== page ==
For x = 0.06, the peak at 3359.299 cm−1 corresponds to -OH stretching in water molecule. This peak indicates that the presence of bond corresponding to nitrate is clearly observed. The shoulders at 2473.9190 1667.8106, 1440.2882 cm−1 may due to the microstructure formation of the sample. The bond around at 1150.9952 cm−1 is due to the characteristic frequency at lower frequency. These modes indicate the presence of resonance interaction between vibration modes of CdS ions in the crystal. The peaks at 415.9231 cm−1 show the asymmetric bending.

Table 1. Lattice parameter, volume of unit cell, X-ray density and grain size of Cd1−xCoxS System with concentration (x = 0.00 & 0.06).

Figure 2. FTIR spectra of Cd1−xCoxS samples.

3.3. UV-Vis Study

The optical transition energies (energy band gap) of prepared samples are shown in Figure 3.

From Figure 3, it is observed that the optical band gap decreases from 2.32 eV to 2.24 eV with increasing Co concentration. The decrement of energy band gap is mainly due to sp-d exchange interaction between the band electrons and the localized d electrons of Co2+ ions doped for CdS ions [20]. The energy band gap measurement of our samples is performed at room temperature owing to this band gap is smaller than that of bulk CdS samples. Whereas Thambidurai et al. [21] published that the band gap of undoped and Co substituted CdS samples is greater than that of bulk CdS due to the above room temperature. It reflects good experimental results which were expected.

4. Conclusion

The samples of Cd1−xCoxS compound were synthesized successfully by Co-precipitation method. From XRD data, it is confirmed that all samples are in the cubic CdS structure. The volume of unit cell and X-ray density was calculated from XRD data. It is found that the volume of unit cell and X-ray density decrease as Co concentration increases. It indicates the incorporation of Co at Cd sites. It is due to the larger ionic radius of Cd ions as compared to the Co ions. The grain size of the crystalline has been computed by Debye Scherer’s equation. It is observed that the average crystallite size decreases with increasing Co content. Prominent IR peaks are analyzed & assigned by FTIR measurement. Absorption bands show the presence of resonance interaction between vibrational modes of oxide ions in the crystal. The reduction in energy band gap with increasing Co content, it may be due to sp-d exchange interaction between Co and CdS atoms.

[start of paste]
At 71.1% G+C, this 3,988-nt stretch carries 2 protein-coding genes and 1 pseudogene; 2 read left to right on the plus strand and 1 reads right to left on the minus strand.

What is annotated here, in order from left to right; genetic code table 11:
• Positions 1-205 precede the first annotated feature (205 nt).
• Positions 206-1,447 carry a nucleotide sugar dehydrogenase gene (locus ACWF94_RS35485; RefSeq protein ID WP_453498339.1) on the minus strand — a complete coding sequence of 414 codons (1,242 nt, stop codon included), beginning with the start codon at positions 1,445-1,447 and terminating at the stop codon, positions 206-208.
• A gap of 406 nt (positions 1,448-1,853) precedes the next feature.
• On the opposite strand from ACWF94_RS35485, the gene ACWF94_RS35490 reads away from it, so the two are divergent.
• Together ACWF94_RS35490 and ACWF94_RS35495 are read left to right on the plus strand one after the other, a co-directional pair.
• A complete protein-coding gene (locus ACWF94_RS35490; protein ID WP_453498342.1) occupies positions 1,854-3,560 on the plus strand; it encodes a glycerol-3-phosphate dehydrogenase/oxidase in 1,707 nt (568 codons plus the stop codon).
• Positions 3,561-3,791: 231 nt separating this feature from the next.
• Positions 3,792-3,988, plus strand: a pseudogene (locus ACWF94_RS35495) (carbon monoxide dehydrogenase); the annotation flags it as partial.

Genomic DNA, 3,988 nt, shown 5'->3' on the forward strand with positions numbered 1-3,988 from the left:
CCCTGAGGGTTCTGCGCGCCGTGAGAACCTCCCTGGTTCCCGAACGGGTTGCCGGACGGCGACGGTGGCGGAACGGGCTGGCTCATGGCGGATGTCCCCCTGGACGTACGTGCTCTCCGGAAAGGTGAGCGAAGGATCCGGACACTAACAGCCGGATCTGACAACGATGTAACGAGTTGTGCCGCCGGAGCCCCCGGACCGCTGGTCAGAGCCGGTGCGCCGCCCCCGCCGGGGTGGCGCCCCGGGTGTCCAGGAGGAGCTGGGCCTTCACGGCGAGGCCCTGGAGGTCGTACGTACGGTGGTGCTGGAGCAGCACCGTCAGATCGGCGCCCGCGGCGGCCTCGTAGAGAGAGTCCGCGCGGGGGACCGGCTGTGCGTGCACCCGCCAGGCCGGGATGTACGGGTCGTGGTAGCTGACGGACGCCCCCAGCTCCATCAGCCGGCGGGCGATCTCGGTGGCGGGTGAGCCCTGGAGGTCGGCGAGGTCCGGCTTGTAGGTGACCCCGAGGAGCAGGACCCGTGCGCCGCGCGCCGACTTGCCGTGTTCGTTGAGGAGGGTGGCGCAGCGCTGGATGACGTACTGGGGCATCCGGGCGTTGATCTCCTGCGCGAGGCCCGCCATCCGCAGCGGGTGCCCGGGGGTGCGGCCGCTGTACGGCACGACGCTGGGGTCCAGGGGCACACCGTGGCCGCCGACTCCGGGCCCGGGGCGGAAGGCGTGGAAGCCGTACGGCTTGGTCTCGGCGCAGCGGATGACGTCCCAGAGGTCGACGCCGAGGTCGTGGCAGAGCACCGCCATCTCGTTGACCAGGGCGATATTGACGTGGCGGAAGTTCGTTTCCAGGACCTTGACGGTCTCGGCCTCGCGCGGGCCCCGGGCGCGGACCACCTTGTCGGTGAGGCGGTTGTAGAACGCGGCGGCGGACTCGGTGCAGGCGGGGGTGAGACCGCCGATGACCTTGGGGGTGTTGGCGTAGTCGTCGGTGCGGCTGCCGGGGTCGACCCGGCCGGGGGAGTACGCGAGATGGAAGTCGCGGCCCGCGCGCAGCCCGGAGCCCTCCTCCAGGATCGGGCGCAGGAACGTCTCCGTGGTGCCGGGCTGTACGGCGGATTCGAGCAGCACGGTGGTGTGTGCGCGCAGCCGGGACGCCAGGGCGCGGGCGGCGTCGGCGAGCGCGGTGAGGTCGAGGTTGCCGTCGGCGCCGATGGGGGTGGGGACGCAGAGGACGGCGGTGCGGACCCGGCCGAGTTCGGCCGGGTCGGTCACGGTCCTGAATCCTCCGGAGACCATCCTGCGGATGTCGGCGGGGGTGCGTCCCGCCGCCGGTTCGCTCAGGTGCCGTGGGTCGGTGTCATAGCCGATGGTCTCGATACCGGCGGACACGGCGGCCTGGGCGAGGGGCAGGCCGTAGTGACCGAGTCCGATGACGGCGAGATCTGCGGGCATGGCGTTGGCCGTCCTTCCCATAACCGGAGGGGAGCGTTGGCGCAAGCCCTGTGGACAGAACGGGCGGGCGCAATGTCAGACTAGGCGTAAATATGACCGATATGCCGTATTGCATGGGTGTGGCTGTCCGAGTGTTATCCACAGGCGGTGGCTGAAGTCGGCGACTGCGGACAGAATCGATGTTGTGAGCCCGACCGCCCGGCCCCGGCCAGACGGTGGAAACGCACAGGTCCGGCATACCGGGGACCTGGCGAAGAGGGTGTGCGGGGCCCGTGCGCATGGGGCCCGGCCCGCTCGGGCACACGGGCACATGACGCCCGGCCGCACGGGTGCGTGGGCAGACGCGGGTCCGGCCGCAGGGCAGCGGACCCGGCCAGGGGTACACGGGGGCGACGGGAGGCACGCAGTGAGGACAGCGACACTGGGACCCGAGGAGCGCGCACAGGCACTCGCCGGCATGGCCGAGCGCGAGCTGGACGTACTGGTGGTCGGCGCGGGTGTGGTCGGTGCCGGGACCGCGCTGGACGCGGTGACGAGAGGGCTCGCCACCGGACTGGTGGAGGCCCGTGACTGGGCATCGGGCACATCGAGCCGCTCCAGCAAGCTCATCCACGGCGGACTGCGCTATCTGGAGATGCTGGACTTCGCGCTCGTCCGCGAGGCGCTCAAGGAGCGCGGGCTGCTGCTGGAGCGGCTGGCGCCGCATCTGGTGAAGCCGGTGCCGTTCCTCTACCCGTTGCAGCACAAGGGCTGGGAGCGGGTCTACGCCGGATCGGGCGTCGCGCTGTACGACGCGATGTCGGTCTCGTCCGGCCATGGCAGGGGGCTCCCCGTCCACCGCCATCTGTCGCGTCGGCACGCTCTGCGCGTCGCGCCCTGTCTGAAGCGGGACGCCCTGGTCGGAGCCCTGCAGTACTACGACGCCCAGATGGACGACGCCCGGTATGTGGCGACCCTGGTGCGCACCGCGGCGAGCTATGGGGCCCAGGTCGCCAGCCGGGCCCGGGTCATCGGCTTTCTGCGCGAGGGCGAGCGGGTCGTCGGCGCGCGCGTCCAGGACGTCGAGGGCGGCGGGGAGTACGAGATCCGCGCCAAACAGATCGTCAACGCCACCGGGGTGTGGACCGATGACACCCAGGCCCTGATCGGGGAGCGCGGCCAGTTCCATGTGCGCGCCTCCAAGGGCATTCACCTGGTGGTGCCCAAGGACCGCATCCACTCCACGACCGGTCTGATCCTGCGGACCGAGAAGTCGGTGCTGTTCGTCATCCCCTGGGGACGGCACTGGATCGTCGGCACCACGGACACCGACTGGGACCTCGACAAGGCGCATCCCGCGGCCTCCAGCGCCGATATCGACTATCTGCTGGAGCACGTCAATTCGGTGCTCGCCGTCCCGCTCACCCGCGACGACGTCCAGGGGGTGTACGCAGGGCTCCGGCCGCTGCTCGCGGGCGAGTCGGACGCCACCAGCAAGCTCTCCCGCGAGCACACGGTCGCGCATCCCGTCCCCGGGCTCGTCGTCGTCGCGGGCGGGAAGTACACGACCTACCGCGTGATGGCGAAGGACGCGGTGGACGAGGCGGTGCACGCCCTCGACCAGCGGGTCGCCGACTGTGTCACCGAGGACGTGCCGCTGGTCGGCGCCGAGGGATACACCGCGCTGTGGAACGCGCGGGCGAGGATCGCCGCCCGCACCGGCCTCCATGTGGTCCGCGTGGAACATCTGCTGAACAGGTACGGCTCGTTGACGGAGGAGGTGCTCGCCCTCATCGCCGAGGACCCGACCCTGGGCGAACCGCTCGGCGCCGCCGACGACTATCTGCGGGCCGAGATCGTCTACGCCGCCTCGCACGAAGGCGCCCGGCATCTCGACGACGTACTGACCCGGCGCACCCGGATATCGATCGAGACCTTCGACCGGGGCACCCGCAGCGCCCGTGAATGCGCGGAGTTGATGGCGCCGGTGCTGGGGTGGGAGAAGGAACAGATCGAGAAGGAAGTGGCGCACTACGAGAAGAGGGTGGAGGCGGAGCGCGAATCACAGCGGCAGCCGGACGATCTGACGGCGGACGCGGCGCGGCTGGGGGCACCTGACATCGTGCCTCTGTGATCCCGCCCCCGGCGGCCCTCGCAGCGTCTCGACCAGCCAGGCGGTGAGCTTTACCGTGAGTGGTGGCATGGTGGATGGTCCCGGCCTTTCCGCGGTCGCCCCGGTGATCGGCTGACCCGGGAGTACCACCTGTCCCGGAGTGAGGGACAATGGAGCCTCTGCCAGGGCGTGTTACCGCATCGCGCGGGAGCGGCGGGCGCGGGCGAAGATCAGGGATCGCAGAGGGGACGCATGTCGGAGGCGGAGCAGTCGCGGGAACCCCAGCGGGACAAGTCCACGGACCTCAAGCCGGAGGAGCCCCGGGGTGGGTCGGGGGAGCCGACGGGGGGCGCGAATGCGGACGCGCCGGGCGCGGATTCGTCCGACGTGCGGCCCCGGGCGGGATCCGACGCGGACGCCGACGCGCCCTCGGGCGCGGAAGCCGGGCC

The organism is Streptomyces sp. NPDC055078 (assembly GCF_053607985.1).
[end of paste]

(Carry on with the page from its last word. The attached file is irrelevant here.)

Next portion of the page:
Figure 3. Energy band gap of Cd1−xCoxS samples.

5. Acknowledgements

Authors are grateful to Prof. S. S. Shah (Rtd), Department of Physics, Dr. B. A. M. University Aurangabad, for his valuable scientific discussion and also University Grants Commission, New Delhi, India for financial assistance through project No. (F-37-563/2009/SR).